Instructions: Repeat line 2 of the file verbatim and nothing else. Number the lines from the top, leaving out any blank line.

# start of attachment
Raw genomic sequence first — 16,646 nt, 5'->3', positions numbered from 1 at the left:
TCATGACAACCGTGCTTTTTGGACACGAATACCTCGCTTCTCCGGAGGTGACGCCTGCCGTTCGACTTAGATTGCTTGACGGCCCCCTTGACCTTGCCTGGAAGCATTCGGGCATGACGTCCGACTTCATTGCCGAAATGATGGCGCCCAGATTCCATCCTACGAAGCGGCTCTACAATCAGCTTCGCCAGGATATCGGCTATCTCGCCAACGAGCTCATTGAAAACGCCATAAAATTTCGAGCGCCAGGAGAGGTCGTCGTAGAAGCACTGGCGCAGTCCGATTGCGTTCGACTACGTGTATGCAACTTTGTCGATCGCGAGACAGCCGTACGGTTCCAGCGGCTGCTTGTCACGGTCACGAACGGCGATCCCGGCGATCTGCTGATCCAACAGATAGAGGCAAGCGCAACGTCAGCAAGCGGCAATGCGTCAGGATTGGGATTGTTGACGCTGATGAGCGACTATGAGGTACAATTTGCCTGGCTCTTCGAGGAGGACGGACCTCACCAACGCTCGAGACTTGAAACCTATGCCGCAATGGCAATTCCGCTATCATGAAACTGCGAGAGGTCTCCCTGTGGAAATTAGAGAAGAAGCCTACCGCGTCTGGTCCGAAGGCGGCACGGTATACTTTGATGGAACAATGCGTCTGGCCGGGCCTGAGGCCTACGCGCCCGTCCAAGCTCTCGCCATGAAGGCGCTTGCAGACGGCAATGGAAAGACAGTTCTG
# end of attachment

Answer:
TCATGACAACCGTGCTTTTTGGACACGAATACCTCGCTTCTCCGGAGGTGACGCCTGCCGTTCGACTTAGATTGCTTGACGGCCCCCTTGACCTTGCCTGGAAGCATTCGGGCATGACGTCCGACTTCATTGCCGAAATGATGGCGCCCAGATTCCATCCTACGAAGCGGCTCTACAATCAGCTTCGCCAGGATATCGGCTATCTCGCCAACGAGCTCATTGAAAACGCCATAAAATTTCGAGCGCCAGGAGAGGTCGTCGTAGAAGCACTGGCGCAGTCCGATTGCGTTCGACTACGTGTATGCAACTTTGTCGATCGCGAGACAGCCGTACGGTTCCAGCGGCTGCTTGTCACGGTCACGAACGGCGATCCCGGCGATCTGCTGATCCAACAGATAGAGGCAAGCGCAACGTCAGCAAGCGGCAATGCGTCAGGATTGGGATTGTTGACGCTGATGAGCGACTATGAGGTACAATTTGCCTGGCTCTTCGAGGAGGACGGACCTCACCAACGCTCGAGACTTGAAACCTATGCCGCAATGGCAATTCCGCTATCATGAAACTGCGAGAGGTCTCCCTGTGGAAATTAGAGAAGAAGCCTACCGCGTCTGGTCCGAAGGCGGCACGGTATACTTTGATGGAACAATGCGTCTGGCCGGGCCTGAGGCCTACGCGCCCGTCCAAGCTCTCGCCATGAAGGCGCTTGCAGACGGCAATGGAAAGACAGTTCTG